Associate Professor of History Paul Mapp has published The Elusive West and the Contest for Empire, 1713-1763.
Betsy Konefal has published her first book, For Every Indio Who Falls: A History of Maya Activism in Guatemala, 1960-1990
The historical profession honors Professor Abdul-Karim Rafeq with a massive Festschrift.
Associate Professor Hiroshi Kitamura has published Screening Enlightenment: Hollywood and the Cultural Reconstruction of Defeated Japan
Associate Professor Andy Fisher has published Shadow Tribe: The Making of Columbia River Indian Identity
The first issue of the the James Blair Historical Review, an undergraduate History journal, has been published
A $250,000 gift from Williamsburg residents Margaret Nelson Fowler and Roy Hock will endow a new graduate fellowship honoring renowned Jamestown archaeologist William Kelso.
Associate Professor Kveta (Tuska) Benes has been awarded a 2010 Alumni Fellowship Award in recognition of her teaching excellence.
Professor Kris Lane has published Colour of Paradise: The Emerald in the Age of Gunpowder Empires with Yale University Press
Professor LuAnn Homza has been named a winner of a 2010 Plumeri Award for Faculty Excellence.
Associate Professor Paul Mapp has won the 2010 Phi Beta Kappa Award for Excellence in Teaching.
Assistant Professor Brett Rushforth has been awarded an ACLS Collaborative Research Fellowship for 2011.
Leisa Meyer, Class of 1964 Distinguished Associate Professor in History and American Studies, has been awarded an inaugural Arts & Sciences Award for Faculty Governance
The Middle East Studies Association of North America named Professor Abdul-Karim Rafeq, William and Annie Bickers Professor of Arab Middle Eastern Studies, an Honorary Fellow
Associate Professor Craig Canning leads sixteen educators from across the USA to China as part of the 2009 Fulbright-Hays Seminars Abroad program.
Assistant Professor Andrew Fisher's soon-to-be-published first book, Shadow Tribe: The Making of Columbia River Indian Identity, has been selected for inclusion in the Emil and Kathleen Sick Lecture-Book Series.
Professor Scott Nelson has been awarded a year-long residential fellowship at the Newberry Library in Chicago for the 2009-2010 academic year.
Professor Kris Lane was awarded a 2009 Plumeri Award for Faculty Excellence.
Professor Kveta Benes has published her first book.
Professor LuAnn Homza accompanied three undergraduate students to Spain, where she introduced them to archival research.
William and Mary graduate alumnus Andrew Schocket (2001) has won the 2008 Ohio Academy of History Publication Award for his book Founding Corporate Power in Early National Philadelphia (NIU Press, 2007).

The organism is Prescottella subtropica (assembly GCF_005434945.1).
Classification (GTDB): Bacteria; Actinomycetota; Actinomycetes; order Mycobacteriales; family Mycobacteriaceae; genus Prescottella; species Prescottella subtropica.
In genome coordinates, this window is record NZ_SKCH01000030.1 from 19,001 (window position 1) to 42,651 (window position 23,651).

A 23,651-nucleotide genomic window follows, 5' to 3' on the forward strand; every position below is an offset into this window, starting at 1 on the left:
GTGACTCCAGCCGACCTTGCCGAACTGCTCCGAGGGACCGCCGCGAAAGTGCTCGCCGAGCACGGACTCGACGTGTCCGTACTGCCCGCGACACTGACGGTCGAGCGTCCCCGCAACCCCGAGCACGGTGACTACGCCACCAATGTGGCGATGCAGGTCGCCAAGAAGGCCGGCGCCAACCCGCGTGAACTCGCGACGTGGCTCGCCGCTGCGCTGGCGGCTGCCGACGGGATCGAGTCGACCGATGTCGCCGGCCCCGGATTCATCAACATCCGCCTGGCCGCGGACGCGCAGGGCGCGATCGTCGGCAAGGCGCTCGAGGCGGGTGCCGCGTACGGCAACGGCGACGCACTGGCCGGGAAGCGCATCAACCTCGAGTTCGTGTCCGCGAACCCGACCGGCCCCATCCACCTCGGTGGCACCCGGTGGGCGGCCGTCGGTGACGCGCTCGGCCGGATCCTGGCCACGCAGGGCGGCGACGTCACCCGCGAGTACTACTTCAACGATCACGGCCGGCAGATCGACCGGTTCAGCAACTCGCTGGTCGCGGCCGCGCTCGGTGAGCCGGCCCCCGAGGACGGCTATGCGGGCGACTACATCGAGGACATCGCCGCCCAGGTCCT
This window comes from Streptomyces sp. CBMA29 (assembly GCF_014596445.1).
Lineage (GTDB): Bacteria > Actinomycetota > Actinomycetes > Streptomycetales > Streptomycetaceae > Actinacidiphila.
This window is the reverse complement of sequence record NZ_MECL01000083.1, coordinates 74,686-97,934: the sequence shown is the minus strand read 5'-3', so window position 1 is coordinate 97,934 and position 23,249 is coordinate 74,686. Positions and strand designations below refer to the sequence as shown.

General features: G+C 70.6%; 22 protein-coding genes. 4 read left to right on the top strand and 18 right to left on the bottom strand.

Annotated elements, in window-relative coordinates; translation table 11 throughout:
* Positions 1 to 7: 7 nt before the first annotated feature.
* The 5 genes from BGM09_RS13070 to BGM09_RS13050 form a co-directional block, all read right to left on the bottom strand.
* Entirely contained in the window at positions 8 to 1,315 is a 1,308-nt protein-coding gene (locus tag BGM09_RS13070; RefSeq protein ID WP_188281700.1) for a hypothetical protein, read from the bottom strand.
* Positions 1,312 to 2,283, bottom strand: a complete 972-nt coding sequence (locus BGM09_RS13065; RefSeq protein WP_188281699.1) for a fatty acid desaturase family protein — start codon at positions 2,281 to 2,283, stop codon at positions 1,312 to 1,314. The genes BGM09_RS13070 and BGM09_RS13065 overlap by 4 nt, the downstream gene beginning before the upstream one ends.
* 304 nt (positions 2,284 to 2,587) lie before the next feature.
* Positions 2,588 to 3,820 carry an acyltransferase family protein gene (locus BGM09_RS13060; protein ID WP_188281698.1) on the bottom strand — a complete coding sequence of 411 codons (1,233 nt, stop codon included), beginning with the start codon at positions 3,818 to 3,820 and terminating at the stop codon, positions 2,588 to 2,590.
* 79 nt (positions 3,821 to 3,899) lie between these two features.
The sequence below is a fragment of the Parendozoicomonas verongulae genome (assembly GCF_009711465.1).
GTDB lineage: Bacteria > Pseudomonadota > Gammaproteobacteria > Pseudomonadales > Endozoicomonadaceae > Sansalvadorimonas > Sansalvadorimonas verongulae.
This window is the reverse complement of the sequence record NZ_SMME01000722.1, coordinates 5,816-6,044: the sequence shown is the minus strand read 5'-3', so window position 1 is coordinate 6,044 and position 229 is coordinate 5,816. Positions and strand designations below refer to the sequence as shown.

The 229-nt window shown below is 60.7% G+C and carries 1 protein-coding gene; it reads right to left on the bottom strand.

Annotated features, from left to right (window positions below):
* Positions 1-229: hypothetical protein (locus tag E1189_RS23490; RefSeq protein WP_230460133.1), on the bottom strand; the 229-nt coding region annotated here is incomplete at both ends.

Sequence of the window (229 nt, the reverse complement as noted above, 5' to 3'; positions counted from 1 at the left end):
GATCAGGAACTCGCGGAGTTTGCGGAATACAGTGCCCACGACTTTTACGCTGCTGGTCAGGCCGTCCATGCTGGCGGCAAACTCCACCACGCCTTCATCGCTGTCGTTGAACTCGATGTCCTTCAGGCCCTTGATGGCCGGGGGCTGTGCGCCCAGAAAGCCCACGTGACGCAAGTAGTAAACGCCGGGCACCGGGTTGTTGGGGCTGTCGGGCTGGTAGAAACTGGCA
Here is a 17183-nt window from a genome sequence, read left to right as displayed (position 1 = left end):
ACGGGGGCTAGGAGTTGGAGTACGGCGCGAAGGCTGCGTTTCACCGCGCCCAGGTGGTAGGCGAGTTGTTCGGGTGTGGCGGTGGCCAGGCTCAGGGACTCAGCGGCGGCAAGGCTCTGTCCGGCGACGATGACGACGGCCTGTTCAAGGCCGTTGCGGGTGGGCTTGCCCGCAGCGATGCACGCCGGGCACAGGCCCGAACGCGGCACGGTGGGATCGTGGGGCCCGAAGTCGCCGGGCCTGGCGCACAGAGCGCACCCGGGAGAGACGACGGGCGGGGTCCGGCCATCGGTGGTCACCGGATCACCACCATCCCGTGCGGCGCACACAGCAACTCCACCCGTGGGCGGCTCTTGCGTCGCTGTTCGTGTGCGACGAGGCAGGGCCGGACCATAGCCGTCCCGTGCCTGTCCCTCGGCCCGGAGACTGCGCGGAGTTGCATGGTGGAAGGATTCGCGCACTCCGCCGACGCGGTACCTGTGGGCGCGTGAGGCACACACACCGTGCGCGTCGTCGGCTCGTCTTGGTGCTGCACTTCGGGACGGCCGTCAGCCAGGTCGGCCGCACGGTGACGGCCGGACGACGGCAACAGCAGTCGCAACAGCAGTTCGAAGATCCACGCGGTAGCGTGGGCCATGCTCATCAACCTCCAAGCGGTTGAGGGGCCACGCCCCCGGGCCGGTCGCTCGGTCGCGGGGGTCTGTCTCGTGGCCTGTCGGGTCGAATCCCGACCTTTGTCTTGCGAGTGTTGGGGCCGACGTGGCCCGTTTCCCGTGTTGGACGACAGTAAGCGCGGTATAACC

John Weber was awarded a post-doctoral fellowship for the 2008-2009 term.
Few historians get to write about windsurfing and barleywine ale.
Charles McGovern's new book, Sold American: Consumption and Citizenship, 1890-1945, was a finalist for the 2007 Virginia award for Non-Fiction.
Sean Patrick Harvey received a Mellon/ACLS Dissertation Completion Fellowship for academic year 2008/2009.
Cindy Hahamovitch has been appointed a Fulbright Fellow by the Irish Fulbright Commission.
The Organization of American Historians has selected a recent article by Beth English (Ph.D. '03) for inclusion in the organization's Best American History Essays of 2008.
Paul Moyer's book, Wild Yankees: The Struggle for Independence Along Pennsylvania's Revolutionary Frontier came out from Cornell University Press.
Graduate student Justin Pariseau has been awarded a 2007 Paul Cuffe Memorial Fellowship through Mystic Seaport's Munson Institute of American Maritime Studies.
Chitralekha Zutshi has been awarded a six-month Kluge Fellowship from the John W. Kluge Center of the Library of Congress for 2008 and will be in residence there during spring semester of next year.
Melvin Ely has been awarded an American Council of Learned Societies Fellowship.
Scott Reynolds Nelson's Steel Drivin' Man: John Henry, the Untold Story of an American Legend has won three national awards and one statewide award.
Beth English's A Common Thread: Labor, Politics, and Capital Mobility in the Textile Industry "weaves together the histories of labor, politics, and industrial development in a way that is both compelling and insightful."
Scott Reynolds Nelson's Steel Drivin' Man: John Henry, the Untold Story of an American Legend won the 2007 Merle Curti Prize from the Organization of American Historians for the best book in U.S. social and cultural history.
Award-winning filmmaker and journalist David Taylor (BA '76) has long been fascinated by the U.S. Presidency in the 20th century.
As he weighed the fallout from his recent appearance on the highly publicized History Channel special, "Dark Ages: 600 Years of Degenerate, Godless, Inhuman Behavior," Philip Daileader, professor of history and the University Professor for Teaching Excellence at the College, counted the pros and cons.
Jim Piecuch's The Battle of Camden chronicles the 1780 battle between patriot and British forces in Camden, South Carolina.
Ron Schechter has been offered a fellowship for 2007-08 at the Shelby Cullom Davis Center for Historical Studies, at Princeton University.
Susan Kern (Ph.D. 2005) has won the Omohundro Institute of Early American History & Culture "Richard L. Morton Award."
Three faculty members at the College of William and Mary have received the Commonwealth of Virginia's highest honor for professors of the colleges and universities in the state.
The extensive collection of correspondence between Charles Carroll of Carrollton (Charley), the only Roman Catholic signer of the Declaration of Independence, and his father, Charles Carroll of Annapolis (Papa), contains a thousand mysteries.
Congratulations to Professor Melvin Patrick Ely.
Congratulations to Paul Mapp.